Origins – Camille Thurman – She’s a saxophonist, a flutist and a vocalist so accomplished that she was the runner-up in the 2013 Sarah Vaughan International Jazz Vocal Competition. Camille Thurman places all of these skills on full display on Origins, her second album. With first-call pros such as Luis Perdomo, Rudy Royston, Enoch Smith, Jr. and label mate Shirazette Tinnin along for support, Ms. Thurman has created a rich, multifaceted work of art that is never boring and is at times, outstanding. Like Jones and Tinnin, Ms. Thurman is also a first-rate composer who has contributed a number of fine pieces to the project. Among them are the title track, which is a Shorteresque up tempo workout; “In Duetime”, a joyous tune with a cool Brazilian influence, evincing Ms.Thurman’s proficiency on the flute as well as her facility as a scat vocalist; and “Pursuit With a Purpose” a melodious jazz waltz that gives plenty of solo room to all, with a terrific piano turn by Mr. Smith. There is also a compelling cover of Fats Waller’s “Jitterbug Waltz”, with Ms. Thurman throwing down on a delightfully staccato tenor lead. Because her musical gifts are so wide-ranging, Ms. Thurman’s album is the most diverse of the three and that perhaps gives Origin a very slight edge.

Hot Tone Music is a great concept, a great business model and most important, it has started off with three great albums. Congratulations to Mimi Jones and company. We’re looking forward to more exciting things from you in 2015 and beyond.

Album Review: Rudy Royston – 303

Posted in CD Reviews with tags , , , on February 9, 2014 by curtjazz

The following review first appeared in the February 2014 issue of Eric Nemeyer’s Jazz Inside Magazine

Rudy Royston

rudy royston

303 – GRE-CD-1035 www.greenleafmusic.com  Mimi Sunrise; Play on Words; Prayer (for the People); Goodnight Kinyah; Gangs of New York; High and Dry; Miles to Go (Sunset Road); 303; Ave Verum Corpus; Prayer (for the Earth)

PERSONNEL: Rudy Royston, drums, percussion; Sam Harris, piano, Yasushi Nakamura, bass; Mimi Jones, bass; Jon Irabagon, saxophones; Nadja Noordhuis, trumpet; Nir Felder, guitar

By Curtis Davenport

Rudy Royston has put in a lot of work over the years on his way to his first set as a leader. Jazz fans have heard him keeping time behind Dave Douglas, Bill Frisell, Tia Fuller, J.D. Allen and others. His versatility has made him a first call drummer for straight-ahead jazz, avant-garde, soul jazz and everything in between. On 303, the first album under his name, Mr. Royston has put together a band of mostly unknown but capable musicians to produce a very forceful debut.

While 303 (named for the area code in Royston’s hometown of Denver) is definitely a jazz album, it’s one that can’t easily be categorized, which isn’t a surprise, considering the breadth of Royston’s experience. Royston is also confident enough to let the music take its time and for the personalities of his colleagues to show through in their solos.  You don’t doubt that this is the drummer’s album but we are spared the spectacle of ten minute drum solos or of the drums being mixed way out front in order to prove it. Royston is joined by Sam Harris a strong young pianist who has also recorded with Ambrose Akinmusire and is currently playing with Linda Oh.  Yasushi Yakamura and Mimi Jones split the bass duties. They are considered two of the top young bassists on the New York scene with Ms. Jones just having released her critically acclaimed second album, Balance. Jon Irabagon, a darling of the downtown free jazz scene (Mary Halvorson, Other People Do The Killing, etc.) and Nadje Noordhuis, an impressive Australian born trumpet player with a full, warm tone, are the horns and Nir Felder, a guitarist who is new to me but has been quite busy of late with Terri Lyne Carrington, Joey DeFrancesco and Eric Harland, rounds out the band.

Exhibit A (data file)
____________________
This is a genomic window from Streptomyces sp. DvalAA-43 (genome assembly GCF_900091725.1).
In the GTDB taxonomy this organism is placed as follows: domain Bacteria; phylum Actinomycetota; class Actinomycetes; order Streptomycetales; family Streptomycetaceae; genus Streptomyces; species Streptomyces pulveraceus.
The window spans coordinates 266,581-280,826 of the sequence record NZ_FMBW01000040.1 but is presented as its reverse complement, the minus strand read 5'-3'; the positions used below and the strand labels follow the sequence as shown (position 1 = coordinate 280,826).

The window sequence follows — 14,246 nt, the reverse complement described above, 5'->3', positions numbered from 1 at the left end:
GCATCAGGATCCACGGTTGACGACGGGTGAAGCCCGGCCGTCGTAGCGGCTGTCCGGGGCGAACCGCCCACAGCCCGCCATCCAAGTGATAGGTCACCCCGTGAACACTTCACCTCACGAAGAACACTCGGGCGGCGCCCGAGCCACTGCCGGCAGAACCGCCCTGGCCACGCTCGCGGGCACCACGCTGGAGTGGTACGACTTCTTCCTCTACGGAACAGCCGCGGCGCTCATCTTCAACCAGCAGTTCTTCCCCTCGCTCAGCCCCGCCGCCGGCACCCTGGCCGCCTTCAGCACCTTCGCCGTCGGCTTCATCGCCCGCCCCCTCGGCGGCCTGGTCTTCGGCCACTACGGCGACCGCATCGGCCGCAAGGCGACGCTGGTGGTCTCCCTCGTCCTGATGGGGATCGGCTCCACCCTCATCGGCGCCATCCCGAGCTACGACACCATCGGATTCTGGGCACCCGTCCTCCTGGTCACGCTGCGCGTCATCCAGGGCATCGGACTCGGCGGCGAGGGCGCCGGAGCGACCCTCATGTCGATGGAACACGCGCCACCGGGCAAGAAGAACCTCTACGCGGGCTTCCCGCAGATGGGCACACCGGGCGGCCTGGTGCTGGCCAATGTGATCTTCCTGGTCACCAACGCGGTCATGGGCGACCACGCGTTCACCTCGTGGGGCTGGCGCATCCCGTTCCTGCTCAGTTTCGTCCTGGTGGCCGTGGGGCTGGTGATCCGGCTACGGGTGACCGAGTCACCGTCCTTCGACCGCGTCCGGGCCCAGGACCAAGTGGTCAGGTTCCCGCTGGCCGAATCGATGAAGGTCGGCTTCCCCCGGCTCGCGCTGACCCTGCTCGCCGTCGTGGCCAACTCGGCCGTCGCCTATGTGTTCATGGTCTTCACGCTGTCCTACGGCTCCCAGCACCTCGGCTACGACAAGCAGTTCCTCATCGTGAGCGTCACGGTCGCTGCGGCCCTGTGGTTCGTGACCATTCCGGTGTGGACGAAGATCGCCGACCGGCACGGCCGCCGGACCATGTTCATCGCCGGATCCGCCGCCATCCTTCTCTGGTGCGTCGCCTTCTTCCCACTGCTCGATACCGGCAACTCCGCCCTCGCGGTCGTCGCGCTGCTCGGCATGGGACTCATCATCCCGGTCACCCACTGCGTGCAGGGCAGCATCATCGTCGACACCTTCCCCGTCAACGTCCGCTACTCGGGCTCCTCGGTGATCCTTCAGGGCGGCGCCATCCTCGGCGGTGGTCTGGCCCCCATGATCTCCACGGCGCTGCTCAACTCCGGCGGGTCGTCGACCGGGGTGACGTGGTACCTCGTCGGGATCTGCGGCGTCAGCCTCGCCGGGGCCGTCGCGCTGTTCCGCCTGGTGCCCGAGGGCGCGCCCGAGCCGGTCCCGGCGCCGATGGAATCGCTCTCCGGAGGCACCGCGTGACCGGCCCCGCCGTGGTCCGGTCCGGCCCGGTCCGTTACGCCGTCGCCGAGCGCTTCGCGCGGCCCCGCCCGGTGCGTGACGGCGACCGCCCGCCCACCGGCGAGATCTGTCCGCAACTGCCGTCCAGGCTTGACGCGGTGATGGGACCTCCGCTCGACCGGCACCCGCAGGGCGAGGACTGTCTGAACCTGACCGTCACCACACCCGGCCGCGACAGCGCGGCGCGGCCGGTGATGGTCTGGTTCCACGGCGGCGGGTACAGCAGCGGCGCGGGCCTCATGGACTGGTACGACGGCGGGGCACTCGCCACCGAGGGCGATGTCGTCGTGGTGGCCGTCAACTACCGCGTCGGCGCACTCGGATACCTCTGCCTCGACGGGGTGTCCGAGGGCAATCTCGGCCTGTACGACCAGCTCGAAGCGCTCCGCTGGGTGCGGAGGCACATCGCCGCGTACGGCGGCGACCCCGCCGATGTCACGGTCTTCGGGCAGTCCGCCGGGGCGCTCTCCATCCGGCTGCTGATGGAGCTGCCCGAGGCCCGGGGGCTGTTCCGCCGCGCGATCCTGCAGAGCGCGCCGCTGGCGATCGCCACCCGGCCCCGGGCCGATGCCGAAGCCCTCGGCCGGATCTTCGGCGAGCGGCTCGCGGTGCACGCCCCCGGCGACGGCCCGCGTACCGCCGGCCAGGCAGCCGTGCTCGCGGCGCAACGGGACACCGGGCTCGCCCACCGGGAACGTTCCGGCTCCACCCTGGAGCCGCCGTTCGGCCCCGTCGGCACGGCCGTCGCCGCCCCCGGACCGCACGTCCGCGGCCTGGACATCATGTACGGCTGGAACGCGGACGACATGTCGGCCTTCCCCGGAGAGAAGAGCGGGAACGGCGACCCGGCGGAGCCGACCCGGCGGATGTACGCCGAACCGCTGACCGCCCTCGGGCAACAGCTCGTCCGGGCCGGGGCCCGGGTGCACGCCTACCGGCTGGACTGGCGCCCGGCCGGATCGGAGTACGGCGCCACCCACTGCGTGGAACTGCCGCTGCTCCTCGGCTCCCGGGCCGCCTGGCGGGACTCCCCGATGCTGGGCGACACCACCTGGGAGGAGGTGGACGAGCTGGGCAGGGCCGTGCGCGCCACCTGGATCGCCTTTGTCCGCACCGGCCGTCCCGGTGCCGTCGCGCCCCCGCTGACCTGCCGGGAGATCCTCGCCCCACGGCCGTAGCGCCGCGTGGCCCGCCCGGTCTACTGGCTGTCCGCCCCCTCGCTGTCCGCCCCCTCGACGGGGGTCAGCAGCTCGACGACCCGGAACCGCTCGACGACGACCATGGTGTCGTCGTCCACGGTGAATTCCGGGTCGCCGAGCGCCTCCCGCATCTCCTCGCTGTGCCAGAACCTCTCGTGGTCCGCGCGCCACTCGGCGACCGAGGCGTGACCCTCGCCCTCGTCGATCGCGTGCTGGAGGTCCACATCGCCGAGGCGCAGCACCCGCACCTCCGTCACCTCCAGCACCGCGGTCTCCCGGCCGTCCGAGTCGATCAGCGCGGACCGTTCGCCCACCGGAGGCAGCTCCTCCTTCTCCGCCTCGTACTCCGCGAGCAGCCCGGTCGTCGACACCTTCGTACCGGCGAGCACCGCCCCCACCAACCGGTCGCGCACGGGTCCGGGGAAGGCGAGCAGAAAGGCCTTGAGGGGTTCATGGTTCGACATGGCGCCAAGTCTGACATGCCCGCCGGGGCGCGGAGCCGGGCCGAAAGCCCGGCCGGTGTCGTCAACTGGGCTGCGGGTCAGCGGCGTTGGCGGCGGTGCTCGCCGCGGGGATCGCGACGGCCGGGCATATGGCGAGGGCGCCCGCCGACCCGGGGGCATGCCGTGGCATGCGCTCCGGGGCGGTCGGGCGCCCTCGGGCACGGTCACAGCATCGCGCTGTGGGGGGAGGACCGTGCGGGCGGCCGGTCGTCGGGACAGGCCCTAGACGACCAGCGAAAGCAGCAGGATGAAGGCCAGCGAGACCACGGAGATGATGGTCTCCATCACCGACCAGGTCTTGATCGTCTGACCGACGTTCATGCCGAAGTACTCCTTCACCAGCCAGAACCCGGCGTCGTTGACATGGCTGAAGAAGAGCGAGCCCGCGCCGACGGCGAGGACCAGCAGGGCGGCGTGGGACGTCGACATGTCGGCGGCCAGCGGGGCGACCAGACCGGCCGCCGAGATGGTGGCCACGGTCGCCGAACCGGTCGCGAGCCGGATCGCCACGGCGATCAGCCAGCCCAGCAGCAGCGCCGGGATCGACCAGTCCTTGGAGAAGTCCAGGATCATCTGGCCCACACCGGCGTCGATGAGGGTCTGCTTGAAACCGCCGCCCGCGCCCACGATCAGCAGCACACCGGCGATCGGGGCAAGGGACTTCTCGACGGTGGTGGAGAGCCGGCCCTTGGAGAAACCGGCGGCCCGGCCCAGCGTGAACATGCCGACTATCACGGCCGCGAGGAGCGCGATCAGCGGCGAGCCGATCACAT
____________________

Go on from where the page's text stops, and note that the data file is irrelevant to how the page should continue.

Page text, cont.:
Most memorable among the cuts are “Bownze”, a track that Mr. Royston says was inspired by Michael Jackson’s recording of “Rockin’ Robin”. While I didn’t hear any of the King of Pop in this cut, I did really dig Royston’s drum work and the way Irabagon’s staccato tenor punctuated the performance and Harris piano added some sweet chord fills. “Play on Words” is a driving straight-ahead tune on which Felder’s guitar and Irabagon’s tenor really shine, especially as he trades eights with Harris.  “Miles to Go (Sunset Road)” is an irresistible laid back groove that rides along on Ms. Jones’ bass and Felder’s guitar, while the horns repeat a hypnotic figure. My only complaint about it is that it ended too quickly, which is too bad because there was an awesome Reggae/Jazz jam about to break out. “Gangs of New York”, which Royston says was inspired by both the Scorsese film and by the hardcore braggadocio of NYC rappers, starts out beautifully, contradicting its stated inspirations. Then, after a gorgeous trumpet solo by Ms. Noordhuis, the piece suddenly turns edgy, with short horn bursts announcing the “war” that is brought on by Felder’s rock tinged guitar. It was not expected but it was quite interesting.